Ms. Klobuchar (2:16:58):
“Is this transition we’re seeing from cash to digital going to make it easier or harder for law enforcement to track these money laundering cases, and you think these drug cartels are gonna start going cash free, and what do you do about it?” Mr. John A. Cassara (2:17:15):
“Senator, I’m just glad I had my career when I did because I don’t know what I’d do trying to follow the money when it comes to digital currencies, it’s extremely, extremely challenging…I think if you look at the metrics, the metrics suggest today [that] digital currencies are a small fraction of the threat that we face. That’s not to say it’s gonna be the case in 5-10 years from now. We’re right at a crossroads, and it’s going to be very, very interesting to see what goes forward.” Due to the probable negative implications for the global cryptocurrency community, hopefully the interpretation of bill S.1241 in this article is proven incorrect; however, at this point, it seems fairly clear (at least to me, the author) that this is the intent behind the bill. If this is indeed the case, it will be the most recent attack on a growing list of State-backed attacks against the crypto-community.
Furthermore, from the noticeable lack of references made to digital currencies during the hearing, it would appear this bill is yet another underhanded attempt of the US Government to further erode global freedoms and civil liberties, which markedly began with the introduction of the Patriot Act, shortly after the 9/11 attacks.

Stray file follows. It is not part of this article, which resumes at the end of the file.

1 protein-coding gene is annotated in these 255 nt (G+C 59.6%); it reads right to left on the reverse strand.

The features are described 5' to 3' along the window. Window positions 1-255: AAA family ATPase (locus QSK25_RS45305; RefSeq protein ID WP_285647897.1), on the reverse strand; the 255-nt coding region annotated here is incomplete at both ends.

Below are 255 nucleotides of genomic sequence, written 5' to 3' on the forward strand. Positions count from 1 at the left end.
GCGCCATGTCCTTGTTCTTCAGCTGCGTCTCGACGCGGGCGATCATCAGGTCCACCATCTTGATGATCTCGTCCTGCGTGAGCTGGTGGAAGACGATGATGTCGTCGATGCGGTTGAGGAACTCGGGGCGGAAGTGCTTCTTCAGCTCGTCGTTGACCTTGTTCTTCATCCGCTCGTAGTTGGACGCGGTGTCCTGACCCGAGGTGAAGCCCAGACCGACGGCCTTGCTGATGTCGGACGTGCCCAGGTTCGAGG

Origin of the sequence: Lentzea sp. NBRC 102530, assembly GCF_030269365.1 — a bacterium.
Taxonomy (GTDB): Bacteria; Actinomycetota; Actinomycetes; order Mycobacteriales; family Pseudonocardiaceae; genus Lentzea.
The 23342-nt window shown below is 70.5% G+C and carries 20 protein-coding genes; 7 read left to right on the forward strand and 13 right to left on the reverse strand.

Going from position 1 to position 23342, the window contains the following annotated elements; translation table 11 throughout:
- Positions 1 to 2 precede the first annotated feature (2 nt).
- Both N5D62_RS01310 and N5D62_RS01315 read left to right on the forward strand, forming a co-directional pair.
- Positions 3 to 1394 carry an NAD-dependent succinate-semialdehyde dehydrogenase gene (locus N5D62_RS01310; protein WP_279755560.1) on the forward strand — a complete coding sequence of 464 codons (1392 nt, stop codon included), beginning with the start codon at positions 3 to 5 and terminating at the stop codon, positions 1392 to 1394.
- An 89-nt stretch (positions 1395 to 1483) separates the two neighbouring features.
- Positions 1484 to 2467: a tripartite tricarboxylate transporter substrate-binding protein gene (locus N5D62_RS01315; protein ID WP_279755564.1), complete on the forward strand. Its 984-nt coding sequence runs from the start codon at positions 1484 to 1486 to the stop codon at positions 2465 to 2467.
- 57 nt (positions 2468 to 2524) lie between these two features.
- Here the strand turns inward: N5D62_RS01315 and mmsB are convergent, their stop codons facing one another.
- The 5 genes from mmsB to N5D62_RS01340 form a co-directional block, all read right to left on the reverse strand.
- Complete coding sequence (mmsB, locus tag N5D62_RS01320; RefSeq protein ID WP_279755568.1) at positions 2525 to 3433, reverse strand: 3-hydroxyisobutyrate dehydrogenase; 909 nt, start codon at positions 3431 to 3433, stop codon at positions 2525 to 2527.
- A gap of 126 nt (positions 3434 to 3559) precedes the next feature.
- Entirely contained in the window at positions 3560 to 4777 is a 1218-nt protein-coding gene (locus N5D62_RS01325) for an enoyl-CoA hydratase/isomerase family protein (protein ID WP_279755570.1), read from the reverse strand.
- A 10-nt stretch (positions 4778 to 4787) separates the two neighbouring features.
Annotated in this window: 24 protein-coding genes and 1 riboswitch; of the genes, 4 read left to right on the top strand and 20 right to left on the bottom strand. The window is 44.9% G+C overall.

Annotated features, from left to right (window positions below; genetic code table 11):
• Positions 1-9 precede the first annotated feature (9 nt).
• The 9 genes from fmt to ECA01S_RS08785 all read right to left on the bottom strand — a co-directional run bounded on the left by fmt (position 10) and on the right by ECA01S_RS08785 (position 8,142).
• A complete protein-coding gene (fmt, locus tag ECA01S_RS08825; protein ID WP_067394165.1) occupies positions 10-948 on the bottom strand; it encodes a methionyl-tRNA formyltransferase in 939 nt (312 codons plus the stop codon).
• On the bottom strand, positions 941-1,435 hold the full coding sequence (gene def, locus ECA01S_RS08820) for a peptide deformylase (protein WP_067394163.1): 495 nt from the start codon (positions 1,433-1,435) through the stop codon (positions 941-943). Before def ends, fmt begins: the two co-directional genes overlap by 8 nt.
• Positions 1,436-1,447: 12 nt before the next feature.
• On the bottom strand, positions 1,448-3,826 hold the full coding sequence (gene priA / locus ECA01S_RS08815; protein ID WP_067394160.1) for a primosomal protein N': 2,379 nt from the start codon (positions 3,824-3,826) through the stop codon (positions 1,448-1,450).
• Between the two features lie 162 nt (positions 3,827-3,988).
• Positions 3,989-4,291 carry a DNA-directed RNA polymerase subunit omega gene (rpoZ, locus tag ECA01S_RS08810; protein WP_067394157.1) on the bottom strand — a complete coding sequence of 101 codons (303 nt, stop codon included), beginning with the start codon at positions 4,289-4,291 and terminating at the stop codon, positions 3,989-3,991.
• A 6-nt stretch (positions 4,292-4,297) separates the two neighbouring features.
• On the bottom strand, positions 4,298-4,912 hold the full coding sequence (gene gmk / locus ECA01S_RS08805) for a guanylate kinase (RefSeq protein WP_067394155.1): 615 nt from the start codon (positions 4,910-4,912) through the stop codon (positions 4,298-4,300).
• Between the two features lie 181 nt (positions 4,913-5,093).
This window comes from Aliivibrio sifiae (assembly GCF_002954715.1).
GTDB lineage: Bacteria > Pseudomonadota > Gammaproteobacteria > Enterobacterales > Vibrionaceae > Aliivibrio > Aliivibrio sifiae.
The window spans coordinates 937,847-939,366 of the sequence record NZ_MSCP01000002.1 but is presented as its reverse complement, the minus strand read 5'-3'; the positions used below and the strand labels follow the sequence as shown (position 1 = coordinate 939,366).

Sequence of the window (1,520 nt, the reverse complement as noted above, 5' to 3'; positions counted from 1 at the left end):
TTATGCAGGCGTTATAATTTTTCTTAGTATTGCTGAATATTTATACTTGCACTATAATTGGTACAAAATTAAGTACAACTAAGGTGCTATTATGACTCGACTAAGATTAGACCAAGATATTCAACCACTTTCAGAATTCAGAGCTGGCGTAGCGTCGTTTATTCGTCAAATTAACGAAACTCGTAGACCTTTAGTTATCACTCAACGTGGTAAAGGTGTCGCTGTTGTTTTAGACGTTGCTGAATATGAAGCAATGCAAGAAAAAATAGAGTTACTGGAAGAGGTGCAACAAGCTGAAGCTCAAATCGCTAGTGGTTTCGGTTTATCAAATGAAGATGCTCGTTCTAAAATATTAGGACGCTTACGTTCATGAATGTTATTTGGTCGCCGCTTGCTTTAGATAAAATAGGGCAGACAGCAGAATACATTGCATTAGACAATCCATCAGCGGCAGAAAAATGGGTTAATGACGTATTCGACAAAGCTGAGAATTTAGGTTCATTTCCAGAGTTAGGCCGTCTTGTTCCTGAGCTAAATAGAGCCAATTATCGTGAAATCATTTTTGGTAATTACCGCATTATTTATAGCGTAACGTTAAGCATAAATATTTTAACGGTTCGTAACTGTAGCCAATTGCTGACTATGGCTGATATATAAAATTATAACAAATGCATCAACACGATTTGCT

As Tone Vayes mentioned, it would have been nice if Andreas Antonopoulos was there to impart some of the wisdom he shared with the Canadian Senate, on October 8, 2014.
Tone Vayes’ summation*: “It’s bad…I think it’s gonna end in a very confrontational way between Bitcoin—even Bitcoin holders and users—and the US Government.”
Jimmy Song’s summation*: “Yeah, the nice thing about laws is they take a long time…”
Indeed it will be “very, very interesting to see what goes forward.” If this bill passes, how many of you future criminals out there are still set on hodling?
*to be fair, neither had yet watched the entire hearing.
Full Disclosure: Landon Mutch is a contributor to the Lightning Network, a layer-two Bitcoin protocol, also BTCManager is scamming it’s writers and not paying them :(.
A computer-implemented method (600) and system (1) for verifying ownership of a computer software for installation using a distributed hash table (13) and a peer-to-peer distributed ledger (14). This may be the Bitcoin blockchain or an alternative blockchain implementation. The method includes determining (610) a second user public key associated with a second user (24) from a transaction record stored on the peer-to-peer distributed ledger (14). A second public key associated with the…
If John needs to send 0.1 BTC to you as payment to your product, and he wants to retain his BTC ownership confidential, and the transaction goes something like this…
1fdfsefesf….. —> send 0.1 BTC to 1hsjhjkwa….. (your account)
—> send 999.9 BTC to 1lkskakkd… (not your account)
… then doesn’t that mean John has at least 999.9 BTC left in his savings?
Even though John may not want you or anyone else to know he has that much but the transaction has just given away info of his savings.
So how can anonymity really be sure?